En Español

Q. Who is Mr. Smarty Plants?

A: There are those who suspect Wildflower Center volunteers are the culpable and capable culprits. Yet, others think staff members play some, albeit small, role. You can torture us with your plant questions, but we will never reveal the Green Guru's secret identity.

Help us grow by giving to the Plant Database Fund or by becoming a member

Did you know you can access the Native Plant Information Network with your web-enabled smartphone?

Share

Ask Mr. Smarty Plants

Ask Mr. Smarty Plants is a free service provided by the staff and volunteers at the Lady Bird Johnson Wildflower Center.

Search Smarty Plants
    
 
See a list of all Smarty Plants questions

Please forgive us, but Mr. Smarty Plants has been overwhelmed by a flood of mail and must take a break for awhile to catch up. We hope to be accepting new questions again soon. Thank you!

Need help with plant identification, visit the plant identification page.

 
rate this answer
2 ratings

Monday - February 22, 2010

From: Americus, GA
Region: Southeast
Topic: Grasses or Grass-like
Title: Replenishing a fallow field in Central Geogia.
Answered by: Joe Marcus

QUESTION:

I have recently taken a 54 acre field out of cultivation and would like to replenish the soil with native cover plants. There is a slope to a portion of the field that is experiencing some erosion. I would like to stabalize the soil in that area as well. It is located in Central Georgia and gets full sun on sandy soil.

ANSWER:

As you indicated, there are two issues to address: soil retention and soil improvement.  For the areas most susceptible to erosion, native grasses will do the best job of holding the soil and preventing loss during times of heavy rain.  The parts of your field less susceptible to erosion loss can be planted with fewer grasses and more nitrogen-fixing legumes, though a mix of both should be planted in all areas. 

Some useful native grasses are: Andropogon virginicus (broomsedge bluestem), Schizachyrium scoparium (little bluestem), Andropogon glomeratus (bushy bluestem), Sorghastrum nutans (Indiangrass) and Panicum virgatum (switchgrass).

Some native legumes that will fix nitrogen in your soil are Chamaecrista nictitans (sensitive partridge pea)Chamaecrista fasciculata (partridge pea), Desmodium spp.,  Galactia spp., Lespedeza spp., Stylosanthes biflora (sidebeak pencilflower), Tephrosia spp., and Pediomelum canescens (buckroot).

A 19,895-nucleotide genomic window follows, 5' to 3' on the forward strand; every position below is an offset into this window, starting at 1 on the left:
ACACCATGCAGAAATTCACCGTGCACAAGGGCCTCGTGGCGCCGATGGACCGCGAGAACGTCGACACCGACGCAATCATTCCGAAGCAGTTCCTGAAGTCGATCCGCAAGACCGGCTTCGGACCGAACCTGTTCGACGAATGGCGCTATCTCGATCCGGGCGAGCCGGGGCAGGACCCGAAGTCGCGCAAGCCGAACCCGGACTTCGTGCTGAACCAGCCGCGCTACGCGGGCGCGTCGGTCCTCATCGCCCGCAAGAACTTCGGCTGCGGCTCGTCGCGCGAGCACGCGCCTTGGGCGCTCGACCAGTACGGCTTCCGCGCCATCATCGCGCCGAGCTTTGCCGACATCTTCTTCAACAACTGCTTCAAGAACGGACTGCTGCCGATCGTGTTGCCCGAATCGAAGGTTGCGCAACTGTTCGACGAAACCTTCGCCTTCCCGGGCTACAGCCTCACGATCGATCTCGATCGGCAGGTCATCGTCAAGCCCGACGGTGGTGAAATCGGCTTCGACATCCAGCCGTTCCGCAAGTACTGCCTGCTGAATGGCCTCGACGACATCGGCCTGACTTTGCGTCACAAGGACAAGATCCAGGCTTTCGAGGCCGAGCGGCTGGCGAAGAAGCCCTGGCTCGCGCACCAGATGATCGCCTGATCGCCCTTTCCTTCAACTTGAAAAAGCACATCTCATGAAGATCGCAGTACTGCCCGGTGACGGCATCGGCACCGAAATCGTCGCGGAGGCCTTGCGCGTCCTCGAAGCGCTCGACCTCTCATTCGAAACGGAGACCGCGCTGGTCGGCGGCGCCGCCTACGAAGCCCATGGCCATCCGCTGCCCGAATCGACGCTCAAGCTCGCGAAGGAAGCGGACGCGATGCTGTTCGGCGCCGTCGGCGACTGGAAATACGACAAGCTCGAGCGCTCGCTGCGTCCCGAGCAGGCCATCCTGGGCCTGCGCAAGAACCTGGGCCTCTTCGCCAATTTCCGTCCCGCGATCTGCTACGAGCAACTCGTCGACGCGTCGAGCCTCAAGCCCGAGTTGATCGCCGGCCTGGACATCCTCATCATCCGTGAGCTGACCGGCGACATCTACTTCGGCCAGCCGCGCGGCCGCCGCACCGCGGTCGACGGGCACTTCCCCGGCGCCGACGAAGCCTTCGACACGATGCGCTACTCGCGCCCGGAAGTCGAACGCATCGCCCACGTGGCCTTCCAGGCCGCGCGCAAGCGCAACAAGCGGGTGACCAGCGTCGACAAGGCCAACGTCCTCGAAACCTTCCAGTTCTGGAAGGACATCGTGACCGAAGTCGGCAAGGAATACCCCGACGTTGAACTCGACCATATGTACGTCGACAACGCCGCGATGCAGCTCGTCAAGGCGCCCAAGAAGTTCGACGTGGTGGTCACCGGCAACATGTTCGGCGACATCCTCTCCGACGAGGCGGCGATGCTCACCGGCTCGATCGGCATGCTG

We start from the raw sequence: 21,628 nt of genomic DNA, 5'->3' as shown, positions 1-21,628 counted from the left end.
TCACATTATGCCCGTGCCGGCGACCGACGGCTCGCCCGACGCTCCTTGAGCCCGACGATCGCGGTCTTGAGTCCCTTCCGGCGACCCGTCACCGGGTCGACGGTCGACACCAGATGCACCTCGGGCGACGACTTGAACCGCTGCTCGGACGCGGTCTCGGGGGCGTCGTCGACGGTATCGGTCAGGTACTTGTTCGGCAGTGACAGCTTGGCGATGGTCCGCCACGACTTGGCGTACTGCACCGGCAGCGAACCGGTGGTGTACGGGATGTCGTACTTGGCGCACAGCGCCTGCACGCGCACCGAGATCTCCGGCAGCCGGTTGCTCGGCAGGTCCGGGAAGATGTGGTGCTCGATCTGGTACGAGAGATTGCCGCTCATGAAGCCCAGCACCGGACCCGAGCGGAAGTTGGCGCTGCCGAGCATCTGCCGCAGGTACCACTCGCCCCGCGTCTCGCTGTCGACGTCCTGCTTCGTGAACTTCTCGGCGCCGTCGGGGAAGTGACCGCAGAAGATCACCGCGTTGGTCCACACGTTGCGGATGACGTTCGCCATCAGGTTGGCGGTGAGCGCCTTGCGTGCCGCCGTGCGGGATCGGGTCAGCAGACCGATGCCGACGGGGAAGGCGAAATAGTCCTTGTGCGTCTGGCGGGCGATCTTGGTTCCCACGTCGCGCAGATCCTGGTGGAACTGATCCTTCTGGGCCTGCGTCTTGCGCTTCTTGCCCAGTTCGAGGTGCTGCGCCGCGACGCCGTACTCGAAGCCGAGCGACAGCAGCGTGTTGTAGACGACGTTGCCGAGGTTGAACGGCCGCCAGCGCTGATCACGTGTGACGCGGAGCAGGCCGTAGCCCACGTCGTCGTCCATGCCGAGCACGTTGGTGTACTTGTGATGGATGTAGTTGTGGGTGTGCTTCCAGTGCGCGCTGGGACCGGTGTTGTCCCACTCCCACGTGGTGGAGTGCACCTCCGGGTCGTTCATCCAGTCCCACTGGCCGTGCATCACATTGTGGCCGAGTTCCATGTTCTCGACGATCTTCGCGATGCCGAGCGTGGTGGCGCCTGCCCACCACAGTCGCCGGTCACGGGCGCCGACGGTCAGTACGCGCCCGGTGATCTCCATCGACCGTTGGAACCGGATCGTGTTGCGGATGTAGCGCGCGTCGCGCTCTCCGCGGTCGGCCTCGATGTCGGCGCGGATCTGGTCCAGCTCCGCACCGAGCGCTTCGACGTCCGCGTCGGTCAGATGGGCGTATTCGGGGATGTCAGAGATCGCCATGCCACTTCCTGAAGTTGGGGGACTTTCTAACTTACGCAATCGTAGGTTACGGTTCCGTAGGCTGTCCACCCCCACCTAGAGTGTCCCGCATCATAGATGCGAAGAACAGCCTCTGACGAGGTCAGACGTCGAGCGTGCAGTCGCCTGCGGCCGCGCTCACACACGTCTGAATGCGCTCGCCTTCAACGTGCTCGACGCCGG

Although we do not recommend non-native species, a grass and a legume often used for soil retention and improvement are Annual ryegrass, Lolium perenne ssp. multiflorum and Buckwheat, Fagopyrum esculentum.

Your county Cooperative Extension Service agent should also be able to give you some valuable advice on soil conseration in your area.

 

More Grasses or Grass-like Questions

Survival of native lawn in Hockley TX
August 02, 2011 - I'm on the edge of the Katy Prairie and a very large ranch with full blasting sun and completely open exposure. The soil is fill from the developers with more clay than sand, a minimum of nutrients,...
view the full question and answer

Reseeding a dead lawn in Wimberley TX
February 07, 2012 - Our new house had a sodded lawn that now appears dead. There remains a layer of sandy soil as a part of the sodding process. Is there a way to reseed these existing slabs of sod and what process wo...
view the full question and answer

Native grasses for Georgia
March 26, 2009 - I am new to Georgia by way of Colorado and would like to plant a drought resistant, tough grass/sod alternative in my backyard. Would buffalo / grama grass do ok in this climate? My backyard doesn’t...
view the full question and answer

Plants for steep bank in Pennsylvania
July 12, 2011 - What do I do with a very steep bank with hard clay soil to stop erosion and to look nice. Is there a ground cover that would help?
view the full question and answer

Erosion control on partially shaded slope
November 27, 2010 - Mr. Smarty Plants, I live in Atlanta, GA. My house is on a hill, and I am beginning to have erosion at my backyard porch (concrete slab, on the corners especially). The soil is mainly red clay, a...
view the full question and answer

Support the Wildflower Center by Donating Online or Becoming a Member today.
E-NEWSLETTER | BECOME A MEMBER | DONATE NOW | MEDIA | JOBS | SITEMAP | STAFF INTRANET
© 2016 Lady Bird Johnson Wildflower Center